The total lipid amount occurring in each sperm sample were pre-tested to ensure that optimal amounts are used to achieve the greatest analysis quality and result comparability, despite the broad dynamic range of our analytical methods. Afterwards, the initially detected total lipid amount per sample was normalized to one-million sperms. A significant difference between normalized total lipid amount of wild type and heterozygous samples was analyzed.
A 70% occupational threshold was applied for data filter, valid data in more than 10 samples for each genotype were selected, NAs were replaced with zeros. Afterwards, lipid data that were present in both genotypes were chosen for further analysis. In total, 16 lipid classes with 144 lipid species were evaluated, and the data were analyzed in terms of lipid class and species separately. Shapiro–Wilk Test was used for normal distribution detection [74]. Significant difference analysis was performed with Mann–Whitney U-test or two-tailed t-test, depending on the normal distribution results by SPSS 16.0. PC:PE and (LPC 22:6):(PC 16:0_22:6) ratios were also checked for significant difference. Benjamini & Hochberg method was used for p-value adjustment of multiple testing [75] with R version 3.5.1, p(BH) < 0.05 were considered to be statistically significant (Table S1). The comparison results of lipid classes and 10 most significantly changed lipid species between wild-type and rs468948776 heterozygous samples were demonstrated in histograms (data are presented with mean ± standard error of mean). 144 lipid species were plotted with Y-axis of adjusted values (−log10pBH) against X-axis of log2fold change (heterozygous vs wild type).

5. Conclusions

We have identified a nonsense mutation in the bovine ABHD16B gene as a potential causative protein-altering variant for male infertility in Holstein cattle. This made it possible to elucidate the so far unknown physiological and biochemical role of ABHD16B in lipid biosynthesis, spermatogenesis, and fertilization. Our findings could also have implications on further elucidating a novel genetic cause for human male infertility, due to the fact that a number of deleterious variants, e.g., missense, frameshift, indels and one stop-gain variant in the human ABHD16B gene have been reported to the human ENSEMBL database.

Supplementary Materials

Supplementary materials can be found at https://www.mdpi.com/1422-0067/21/2/627/s1.

Author Contributions

S.S., F.X., M.B., S.B., T.M., M.H. and C.W. conducted the experiments. W.W. collected samples. S.S., F.X., E.S. and B.B. analyzed the data. B.B. planned and supervised the project. B.B. and S.Z. supervised S.S. and F.X. S.S., F.X., M.B. and B.B. wrote the manuscript. All authors have read and agreed to the published version of the manuscript.

Funding

This research received no external funding.

Acknowledgments

The authors are grateful to S. Pach for expert technical assistance. Masterrind is thanked for providing semen samples of sires. The Association for Bioeconomy Research (FBF), German Livestock Association (BRS) and IT-Solutions for Animal Production (VIT) are thanked for support and pedigree data. S. Shan and F. Xu are fellows of the China Scholarship Council (CSC). We acknowledge support by the German Research Foundation and the Open Access Publications of the University of Goettingen.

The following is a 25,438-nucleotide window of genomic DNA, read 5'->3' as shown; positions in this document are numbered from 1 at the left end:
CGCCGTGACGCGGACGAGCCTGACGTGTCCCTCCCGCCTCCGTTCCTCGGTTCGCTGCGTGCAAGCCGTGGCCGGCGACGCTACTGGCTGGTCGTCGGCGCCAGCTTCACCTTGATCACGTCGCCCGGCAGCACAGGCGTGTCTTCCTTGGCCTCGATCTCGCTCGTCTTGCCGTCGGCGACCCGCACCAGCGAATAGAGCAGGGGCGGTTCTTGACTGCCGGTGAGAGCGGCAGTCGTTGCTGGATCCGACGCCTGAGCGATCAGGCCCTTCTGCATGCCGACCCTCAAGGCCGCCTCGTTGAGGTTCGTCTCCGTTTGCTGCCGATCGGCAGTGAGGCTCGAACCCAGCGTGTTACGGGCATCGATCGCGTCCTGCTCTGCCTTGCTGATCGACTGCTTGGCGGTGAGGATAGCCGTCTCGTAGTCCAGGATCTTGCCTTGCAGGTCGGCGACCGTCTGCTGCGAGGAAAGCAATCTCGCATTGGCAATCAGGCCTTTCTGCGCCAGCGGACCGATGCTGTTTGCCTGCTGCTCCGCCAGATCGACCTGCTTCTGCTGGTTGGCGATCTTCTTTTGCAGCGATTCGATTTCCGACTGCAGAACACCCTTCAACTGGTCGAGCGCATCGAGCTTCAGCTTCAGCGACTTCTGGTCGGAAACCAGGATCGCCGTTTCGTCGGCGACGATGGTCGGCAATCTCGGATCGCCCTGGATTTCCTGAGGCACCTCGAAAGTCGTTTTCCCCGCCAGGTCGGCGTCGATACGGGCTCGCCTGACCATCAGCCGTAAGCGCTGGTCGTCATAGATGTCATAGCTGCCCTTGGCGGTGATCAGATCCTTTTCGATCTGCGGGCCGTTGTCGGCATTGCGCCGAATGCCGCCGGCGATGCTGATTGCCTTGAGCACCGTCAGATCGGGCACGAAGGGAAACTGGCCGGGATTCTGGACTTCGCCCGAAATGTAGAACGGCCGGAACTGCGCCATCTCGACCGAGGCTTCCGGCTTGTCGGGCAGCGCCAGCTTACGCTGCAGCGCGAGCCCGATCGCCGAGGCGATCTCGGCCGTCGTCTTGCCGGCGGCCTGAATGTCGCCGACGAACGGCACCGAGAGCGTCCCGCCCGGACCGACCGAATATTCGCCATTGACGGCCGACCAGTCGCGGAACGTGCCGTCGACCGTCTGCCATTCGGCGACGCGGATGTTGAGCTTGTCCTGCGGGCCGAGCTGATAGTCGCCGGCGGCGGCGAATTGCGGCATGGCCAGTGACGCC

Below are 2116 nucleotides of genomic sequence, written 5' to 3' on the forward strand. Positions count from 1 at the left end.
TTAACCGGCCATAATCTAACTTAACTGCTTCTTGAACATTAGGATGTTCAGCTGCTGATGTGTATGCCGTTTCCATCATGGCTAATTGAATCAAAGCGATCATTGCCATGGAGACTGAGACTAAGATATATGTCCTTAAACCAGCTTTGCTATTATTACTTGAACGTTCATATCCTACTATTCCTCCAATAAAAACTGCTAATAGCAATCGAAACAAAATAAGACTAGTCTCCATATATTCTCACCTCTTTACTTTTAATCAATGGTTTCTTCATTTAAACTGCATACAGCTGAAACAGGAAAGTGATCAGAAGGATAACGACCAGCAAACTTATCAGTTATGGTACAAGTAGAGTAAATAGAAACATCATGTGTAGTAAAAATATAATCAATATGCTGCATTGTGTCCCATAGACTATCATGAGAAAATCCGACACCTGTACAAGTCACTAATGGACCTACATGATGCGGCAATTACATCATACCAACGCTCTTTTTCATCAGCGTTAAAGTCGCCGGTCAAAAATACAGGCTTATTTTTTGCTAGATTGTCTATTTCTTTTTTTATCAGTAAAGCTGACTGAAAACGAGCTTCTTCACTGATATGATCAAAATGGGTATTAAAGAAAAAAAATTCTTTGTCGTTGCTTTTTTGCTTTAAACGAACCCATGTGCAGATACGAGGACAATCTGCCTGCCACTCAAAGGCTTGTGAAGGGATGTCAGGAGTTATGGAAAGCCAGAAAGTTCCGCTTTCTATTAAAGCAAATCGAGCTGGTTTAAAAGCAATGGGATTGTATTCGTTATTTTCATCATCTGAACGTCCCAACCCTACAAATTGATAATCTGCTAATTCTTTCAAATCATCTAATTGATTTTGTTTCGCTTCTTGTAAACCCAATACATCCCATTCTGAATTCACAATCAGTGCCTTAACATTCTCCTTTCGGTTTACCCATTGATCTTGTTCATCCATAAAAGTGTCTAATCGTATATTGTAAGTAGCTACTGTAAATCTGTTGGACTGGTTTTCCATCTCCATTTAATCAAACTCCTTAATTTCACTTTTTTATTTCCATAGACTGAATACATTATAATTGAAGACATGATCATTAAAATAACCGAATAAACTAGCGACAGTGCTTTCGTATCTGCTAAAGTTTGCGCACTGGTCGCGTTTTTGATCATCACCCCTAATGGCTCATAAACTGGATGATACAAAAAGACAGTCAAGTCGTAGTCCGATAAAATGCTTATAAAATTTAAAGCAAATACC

Conflicts of Interest

The authors declare no conflict of interest.

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Figure 1. Manhattan plot of the Genome Wide Association Analysis (GWAS) (n = 289; 279 controls, 10 cases). (A) The plot shows the -log10-transformed p-values for all SNPs. The black horizontal line represents the genome-wide significance threshold of −log10P = 5.9. (B) Quantile-quantile (QQ) plot of the GWAS.
Figure 1. Manhattan plot of the Genome Wide Association Analysis (GWAS) (n = 289; 279 controls, 10 cases). (A) The plot shows the -log10-transformed p-values for all SNPs. The black horizontal line represents the genome-wide significance threshold of −log10P = 5.9. (B) Quantile-quantile (QQ) plot of the GWAS.
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Figure 2. (A) Schematic representation of the ABHD16B protein structure indicates the position of the α/β-hydrolase fold domain (blue) and the transmembrane helices (green), predicted by NCBI Conserved Domains Database and TMbase, respectively. The amino acid position (218) of the nonsense variant leading in a premature stop is marked by a red triangle. (B) The comparative alignment of amino acid sequences of 11 mammals while using Clustal W (178-amino acid position 178–237) is shown. The amino acid position at the truncation site is indicated in red. NCBI protein sequence accession numbers are as follows: Bos (Bos Taurus) NP_001033630.1, Ovis (Ovis aries) XP_014955258.1, Felis (Felis catus) XP_003983341.3, Sus (Sus scrofa) XP_020933693.1, Pan (Pan troglodytes) XP_003317106.1, Homo (Homo sapiens) NP_542189.1, Macaca (Macaca mulatta) NP_001180656.1, Oryctolagus (Oryctolagus cuniculus) XP_008250767.2, Mus (Mus musculus) NP_899004.1, Loxodonta (Loxodonta Africana) XP_003421827.1, Tursiops (Tursiops truncates) XP_019806804.1. (C) The amino acid sequence of bovine ABHD16B truncated protein with the stop-gain variant.
Figure 2. (A) Schematic representation of the ABHD16B protein structure indicates the position of the α/β-hydrolase fold domain (blue) and the transmembrane helices (green), predicted by NCBI Conserved Domains Database and TMbase, respectively. The amino acid position (218) of the nonsense variant leading in a premature stop is marked by a red triangle. (B) The comparative alignment of amino acid sequences of 11 mammals while using Clustal W (178-amino acid position 178–237) is shown. The amino acid position at the truncation site is indicated in red. NCBI protein sequence accession numbers are as follows: Bos (Bos Taurus) NP_001033630.1, Ovis (Ovis aries) XP_014955258.1, Felis (Felis catus) XP_003983341.3, Sus (Sus scrofa) XP_020933693.1, Pan (Pan troglodytes) XP_003317106.1, Homo (Homo sapiens) NP_542189.1, Macaca (Macaca mulatta) NP_001180656.1, Oryctolagus (Oryctolagus cuniculus) XP_008250767.2, Mus (Mus musculus) NP_899004.1, Loxodonta (Loxodonta Africana) XP_003421827.1, Tursiops (Tursiops truncates) XP_019806804.1. (C) The amino acid sequence of bovine ABHD16B truncated protein with the stop-gain variant.